As we stated clearly last week, we were certainly inclined to look at the draft resolution favourably, because it simply requests that an investigation into an incident that potentially constitutes a grave violation of international law take place. Our hope and expectation was that the paragraph in the draft resolution that caused us and other Council members some concern would be handled through consultations. It is really unfortunate that the Council was not able to reach consensus and lost the opportunity to send a powerful and unified message to the world about the use of chemical weapons, which represent an affront to all humankind.
Mr. Skoog (Sweden): Sweden has repeatedly expressed its outrage over the abhorrent and unacceptable, reported chemical attacks in Khan Shaykhun. The use of chemical weapons is not only a clear violation of international law, but also a threat to international peace and security. We, as members of the Security Council, have a responsibility to take action in response. That should not be a polarizing issue. It is a core duty of the Security Council.
As an elected member, Sweden has worked tirelessly in order to ensure the urgent adoption of a strong resolution that would condemn the reported attack, support a prompt and thorough investigation and hold those responsible to account. All efforts to that end were exhausted over the past few days. The Council had the chance to speak with one voice against the illegal use of chemical weapons. Unity in the Council would have strengthened the hand of the ongoing investigations and sent a clear message about this Council’s rejection of chemical weapons. We are therefore deeply disappointed that it was not possible to find such unity on an issue where there should be common ground. We regret that the draft resolution was not adopted because of a Russian veto. The Council must come together so that those responsible for this horrendous attack will be held to account. We will continue our efforts in that regard.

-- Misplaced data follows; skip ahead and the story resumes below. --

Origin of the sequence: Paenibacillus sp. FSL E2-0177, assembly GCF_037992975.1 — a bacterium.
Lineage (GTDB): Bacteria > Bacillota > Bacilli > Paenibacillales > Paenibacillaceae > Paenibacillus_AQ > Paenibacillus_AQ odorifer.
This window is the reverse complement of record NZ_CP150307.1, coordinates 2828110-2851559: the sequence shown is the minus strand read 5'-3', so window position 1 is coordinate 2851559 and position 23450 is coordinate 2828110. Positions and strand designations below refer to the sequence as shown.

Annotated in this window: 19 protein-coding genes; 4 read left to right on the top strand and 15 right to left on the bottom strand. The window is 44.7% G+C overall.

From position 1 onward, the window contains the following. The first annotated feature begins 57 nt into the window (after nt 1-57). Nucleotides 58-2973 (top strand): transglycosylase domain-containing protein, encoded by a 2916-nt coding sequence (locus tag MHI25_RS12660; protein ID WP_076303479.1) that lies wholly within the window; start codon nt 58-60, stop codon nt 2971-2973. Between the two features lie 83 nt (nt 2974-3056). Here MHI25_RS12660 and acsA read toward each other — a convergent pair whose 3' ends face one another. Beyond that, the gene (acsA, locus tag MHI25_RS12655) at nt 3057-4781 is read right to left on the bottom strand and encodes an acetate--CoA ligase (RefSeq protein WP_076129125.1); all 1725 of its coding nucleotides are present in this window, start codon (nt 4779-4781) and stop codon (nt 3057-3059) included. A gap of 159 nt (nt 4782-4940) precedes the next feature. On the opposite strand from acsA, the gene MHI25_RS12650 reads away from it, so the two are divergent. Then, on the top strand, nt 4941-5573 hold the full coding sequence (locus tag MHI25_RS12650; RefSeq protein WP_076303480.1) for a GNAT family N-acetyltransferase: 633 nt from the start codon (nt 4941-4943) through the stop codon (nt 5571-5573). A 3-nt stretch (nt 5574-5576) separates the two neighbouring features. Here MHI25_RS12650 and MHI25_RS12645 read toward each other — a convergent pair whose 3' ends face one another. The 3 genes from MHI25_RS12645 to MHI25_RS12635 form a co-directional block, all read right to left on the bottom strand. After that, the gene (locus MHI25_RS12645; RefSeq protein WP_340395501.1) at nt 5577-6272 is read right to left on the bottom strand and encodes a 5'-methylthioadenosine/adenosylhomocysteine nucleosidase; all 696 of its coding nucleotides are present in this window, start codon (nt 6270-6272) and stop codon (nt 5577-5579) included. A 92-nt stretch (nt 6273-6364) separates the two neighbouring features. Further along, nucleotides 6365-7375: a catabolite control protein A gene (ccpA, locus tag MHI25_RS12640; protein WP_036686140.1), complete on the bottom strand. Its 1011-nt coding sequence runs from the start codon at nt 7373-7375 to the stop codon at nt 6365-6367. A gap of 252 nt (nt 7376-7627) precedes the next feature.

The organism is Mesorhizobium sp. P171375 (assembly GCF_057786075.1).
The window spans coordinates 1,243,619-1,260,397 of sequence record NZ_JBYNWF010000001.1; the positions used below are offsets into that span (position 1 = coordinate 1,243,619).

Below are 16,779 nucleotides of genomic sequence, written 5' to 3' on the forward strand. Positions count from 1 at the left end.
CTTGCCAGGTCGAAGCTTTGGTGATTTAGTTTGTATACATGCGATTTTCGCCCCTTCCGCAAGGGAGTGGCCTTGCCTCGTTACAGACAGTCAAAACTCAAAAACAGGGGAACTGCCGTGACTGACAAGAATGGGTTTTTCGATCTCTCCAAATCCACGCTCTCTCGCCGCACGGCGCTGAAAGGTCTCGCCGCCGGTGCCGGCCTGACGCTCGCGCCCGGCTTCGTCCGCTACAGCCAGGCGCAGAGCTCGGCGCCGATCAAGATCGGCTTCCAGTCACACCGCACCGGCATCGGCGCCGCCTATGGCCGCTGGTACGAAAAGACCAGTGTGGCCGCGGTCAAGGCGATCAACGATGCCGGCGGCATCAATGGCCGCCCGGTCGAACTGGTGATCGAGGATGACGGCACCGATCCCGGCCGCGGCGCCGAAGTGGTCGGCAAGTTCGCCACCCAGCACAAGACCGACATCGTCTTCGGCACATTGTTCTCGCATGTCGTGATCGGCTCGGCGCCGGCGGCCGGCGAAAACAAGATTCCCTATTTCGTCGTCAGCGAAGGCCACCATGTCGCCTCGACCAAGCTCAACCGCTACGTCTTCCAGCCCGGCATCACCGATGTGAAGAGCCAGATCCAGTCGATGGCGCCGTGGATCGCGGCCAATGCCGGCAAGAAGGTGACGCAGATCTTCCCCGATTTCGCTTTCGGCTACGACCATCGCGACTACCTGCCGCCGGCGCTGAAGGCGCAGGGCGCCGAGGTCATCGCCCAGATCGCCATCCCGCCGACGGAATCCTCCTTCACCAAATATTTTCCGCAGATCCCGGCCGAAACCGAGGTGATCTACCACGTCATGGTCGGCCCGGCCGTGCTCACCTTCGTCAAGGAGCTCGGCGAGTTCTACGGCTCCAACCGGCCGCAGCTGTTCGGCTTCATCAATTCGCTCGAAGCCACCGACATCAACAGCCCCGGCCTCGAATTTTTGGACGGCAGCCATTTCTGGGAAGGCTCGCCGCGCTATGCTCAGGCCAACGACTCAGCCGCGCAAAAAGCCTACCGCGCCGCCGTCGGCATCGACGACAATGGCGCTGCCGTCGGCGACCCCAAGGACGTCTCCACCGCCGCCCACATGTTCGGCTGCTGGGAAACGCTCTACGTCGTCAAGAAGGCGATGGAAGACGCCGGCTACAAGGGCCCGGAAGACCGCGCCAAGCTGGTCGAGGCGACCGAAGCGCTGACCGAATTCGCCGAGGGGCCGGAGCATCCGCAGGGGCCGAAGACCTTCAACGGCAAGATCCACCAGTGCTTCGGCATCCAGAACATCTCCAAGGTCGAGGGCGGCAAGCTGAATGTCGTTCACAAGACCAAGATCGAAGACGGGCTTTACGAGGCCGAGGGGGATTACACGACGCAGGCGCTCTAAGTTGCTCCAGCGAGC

We trust that the mechanisms in place will ensure a rapid, full and impartial investigation to establish all facts. We urge all parties and especially the Government of Syria to cooperate fully in accordance with resolution 2118 (2013). When the reports by the Fact-finding Mission in the Syrian Arab Republic and the Organization for the Prohibition of Chemical Weapons-United Nations Joint Investigative Mechanism on the attack in Khan Shaykhun are available, this Council must act unitedly upon those findings.
As was discussed this morning, we must, now more than ever, intensify our efforts to reinvigorate the political process led by the United Nations, revitalise the ceasefire and ensure humanitarian access. The only way to end the suffering in Syria is through a transitional political process in line with resolution 2254 (2015).
Mr. Llorenty Solíz (Plurinational State of Bolivia) (spoke in Spanish): To begin, Bolivia would like to reiterate its robust condemnation in the strongest possible terms of the use of chemical weapons. Such acts are unjustified and criminal at all times, irrespective of the pretext for the use of chemical weapons, whomever the victims may be or wherever such an attack takes place.